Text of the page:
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ABOUT US

Greg Prince and Jason Fry
Faith and Fear in Flushing made its debut on Feb. 16, 2005, the brainchild of two longtime friends and lifelong Met fans.

Greg Prince discovered the Mets when he was 6, during the magical summer of 1969. He is a Long Island-based writer, editor and communications consultant. Contact him here.

Jason Fry is a Brooklyn writer whose first memories include his mom leaping up and down cheering for Rusty Staub. Check out his other writing here.

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Nothing Standardized About Him

Welcome to A Met for All Seasons, a series in which we consider a given Met who played in a given season and…well, we’ll see.

You’ll never know the pleasure of writing a graceful sentence or having an original thought.
—Aaron Altman attempting to verbally torment a trio of toughs after his high school graduation, Broadcast News

I […]

Your Number or Your Name

Spring Training was welcomed heartily last Saturday to 31 Piazza Drive in Port St. Lucie and, perhaps because it’s only been televised back to New York thrice thus far, has yet to expend its novelty factor. At the intersection of Brinson (Lewis, one of those few visiting Marlins who doesn’t require an introduction) and Clover […]

Last Played at Shea

Late spring is the time to see Gil Hodges work. Not summer. Then heat sits on the cylinder of Shea Stadium and a baseball season, like New York summer, grinds down strong men.
—Roger Kahn, The Boys of Summer

Citi Field is entering its twelfth season. Children no longer eligible for whatever discounts being under twelve gets […]

Point Lookout

The heyday of the New York tabloid wise guy columnist was in its twilight, but those fellas weren’t done roaming the print earth just yet, not in January of 1983, not when I needed a hit of what they were pushing. The Jets were on the verge of taking on the Dolphins in the AFC […]

The (Last) Rites of Winter

Winter does what it can to get us through itself. Every year it pounds signposts into the frozen tundra so we understand what feels like it will last forever doesn’t. We don’t anticipate the baseball rituals that get us through winter because we’re too busy anticipating the […]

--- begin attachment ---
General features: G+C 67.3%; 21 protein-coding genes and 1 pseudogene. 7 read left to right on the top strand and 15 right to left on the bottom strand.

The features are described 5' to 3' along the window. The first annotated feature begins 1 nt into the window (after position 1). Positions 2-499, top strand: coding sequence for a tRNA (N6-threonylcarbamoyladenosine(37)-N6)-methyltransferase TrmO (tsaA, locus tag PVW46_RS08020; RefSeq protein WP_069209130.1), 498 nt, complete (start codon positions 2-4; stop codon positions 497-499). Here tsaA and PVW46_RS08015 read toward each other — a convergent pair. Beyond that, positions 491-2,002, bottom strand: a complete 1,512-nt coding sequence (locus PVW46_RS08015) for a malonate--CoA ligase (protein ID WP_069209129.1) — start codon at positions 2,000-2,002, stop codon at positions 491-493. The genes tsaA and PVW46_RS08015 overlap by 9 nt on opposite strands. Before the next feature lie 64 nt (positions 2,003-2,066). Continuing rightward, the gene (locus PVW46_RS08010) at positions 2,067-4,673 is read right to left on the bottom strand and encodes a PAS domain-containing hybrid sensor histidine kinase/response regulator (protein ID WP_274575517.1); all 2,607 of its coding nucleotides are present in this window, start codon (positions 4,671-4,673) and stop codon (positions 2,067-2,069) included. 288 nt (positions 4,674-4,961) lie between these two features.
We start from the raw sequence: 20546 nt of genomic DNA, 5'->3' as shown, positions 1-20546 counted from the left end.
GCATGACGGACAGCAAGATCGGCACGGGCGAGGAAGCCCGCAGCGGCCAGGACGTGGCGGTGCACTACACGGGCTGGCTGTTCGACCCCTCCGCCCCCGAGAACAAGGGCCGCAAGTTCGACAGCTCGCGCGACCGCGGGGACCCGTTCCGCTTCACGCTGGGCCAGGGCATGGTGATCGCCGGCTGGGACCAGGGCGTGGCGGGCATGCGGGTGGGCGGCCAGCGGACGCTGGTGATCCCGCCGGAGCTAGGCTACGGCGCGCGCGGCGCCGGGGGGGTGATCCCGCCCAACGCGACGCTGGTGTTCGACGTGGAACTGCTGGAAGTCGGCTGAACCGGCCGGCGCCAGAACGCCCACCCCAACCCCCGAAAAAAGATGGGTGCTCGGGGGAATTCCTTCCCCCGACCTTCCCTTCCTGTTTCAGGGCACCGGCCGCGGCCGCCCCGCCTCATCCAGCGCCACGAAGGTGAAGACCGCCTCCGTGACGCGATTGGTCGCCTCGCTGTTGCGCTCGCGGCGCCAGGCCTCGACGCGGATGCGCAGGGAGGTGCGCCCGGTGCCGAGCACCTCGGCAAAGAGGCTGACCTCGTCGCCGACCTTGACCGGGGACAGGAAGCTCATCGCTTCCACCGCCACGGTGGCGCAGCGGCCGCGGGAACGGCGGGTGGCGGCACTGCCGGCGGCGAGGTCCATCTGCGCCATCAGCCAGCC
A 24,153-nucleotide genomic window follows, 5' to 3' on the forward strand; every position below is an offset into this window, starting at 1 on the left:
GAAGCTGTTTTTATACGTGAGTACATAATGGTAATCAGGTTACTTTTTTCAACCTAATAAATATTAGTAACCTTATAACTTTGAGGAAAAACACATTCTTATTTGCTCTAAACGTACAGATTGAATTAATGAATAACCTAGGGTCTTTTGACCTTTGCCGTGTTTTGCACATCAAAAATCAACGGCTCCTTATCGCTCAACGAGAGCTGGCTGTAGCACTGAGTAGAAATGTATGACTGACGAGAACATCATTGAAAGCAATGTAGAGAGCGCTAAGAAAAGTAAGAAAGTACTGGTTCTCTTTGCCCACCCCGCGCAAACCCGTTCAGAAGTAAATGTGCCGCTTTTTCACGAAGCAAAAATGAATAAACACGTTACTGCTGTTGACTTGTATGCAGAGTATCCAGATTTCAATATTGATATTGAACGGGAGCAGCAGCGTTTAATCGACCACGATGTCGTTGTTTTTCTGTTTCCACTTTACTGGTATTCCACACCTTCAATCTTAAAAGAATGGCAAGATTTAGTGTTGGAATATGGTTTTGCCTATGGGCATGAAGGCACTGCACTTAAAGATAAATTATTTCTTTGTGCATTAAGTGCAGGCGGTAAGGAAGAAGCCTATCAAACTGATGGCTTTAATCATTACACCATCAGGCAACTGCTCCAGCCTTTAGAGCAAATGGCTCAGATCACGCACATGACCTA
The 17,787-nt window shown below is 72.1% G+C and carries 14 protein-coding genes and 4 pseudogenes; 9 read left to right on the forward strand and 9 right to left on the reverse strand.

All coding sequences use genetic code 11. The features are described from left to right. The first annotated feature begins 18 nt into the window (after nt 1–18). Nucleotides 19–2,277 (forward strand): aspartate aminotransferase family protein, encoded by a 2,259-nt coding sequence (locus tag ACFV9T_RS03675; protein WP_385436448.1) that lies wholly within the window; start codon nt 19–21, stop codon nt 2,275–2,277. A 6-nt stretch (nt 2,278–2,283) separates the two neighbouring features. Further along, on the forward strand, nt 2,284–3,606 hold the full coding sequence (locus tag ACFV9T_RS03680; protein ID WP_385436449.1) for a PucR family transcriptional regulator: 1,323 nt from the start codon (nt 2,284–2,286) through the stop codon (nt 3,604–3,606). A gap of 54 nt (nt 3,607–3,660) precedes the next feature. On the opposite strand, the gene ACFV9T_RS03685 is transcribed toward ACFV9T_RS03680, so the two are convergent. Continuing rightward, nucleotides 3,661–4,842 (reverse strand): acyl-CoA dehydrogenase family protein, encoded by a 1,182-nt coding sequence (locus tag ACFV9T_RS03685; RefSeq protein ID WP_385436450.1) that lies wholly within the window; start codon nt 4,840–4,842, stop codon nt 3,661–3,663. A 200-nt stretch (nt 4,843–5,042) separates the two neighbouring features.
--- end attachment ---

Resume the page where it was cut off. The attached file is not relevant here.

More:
Eli’s Sitting

Eli Manning sits this Sunday. Technically, he stands on a sideline, bearing a clipboard, wearing a headset, doing whatever is done when backing up a starting quarterback. It will be the first time he has done so in so long that I can’t link to what we were posting when it last happened, because that […]

The Sidearmer Sleeps Tonight

Friday night, as I was watching the Nets lose — an activity surely signifying the depths of winter for both me and the team to which I’ve clung through four post-Julius Erving decades as if I’m convinced the Doctor will be coming out of the locker room shortly to start the second half — we […]

A Little Somethin’ Somethin’

Maybe Terry Collins should have motivated the Mets more directly once they got to the postseason. Maybe he should have taken a page from Walt Michaels, the Jets head coach who, in the midst of the 1982 NFL playoffs, grabbed his players attention by focusing it squarely on the bottom line.

“I remember Walt Michaels walking […]

Of Runners-Up and Run-Ups

For about five minutes late Sunday night I identified with the plight of the Carolina Panthers fan, remembering what it was like to climb to within a few feet of the top of the mountain only to slide irrevocably downhill. Now that the 50th Super Bowl is a rapidly fading gold-plated memory, I’m no longer […]

The Man on the Shirt

“Monte Irvin died,” I told my wife last week.
“Aw, the man on the shirt?” she asked.

I have a t-shirt that features a likeness of Monte Irvin’s 1954 baseball card, along with a bullet-point bio, his actual autograph and the thanks of the New York Baseball Giants Nostalgia Society for giving his time to the group. […]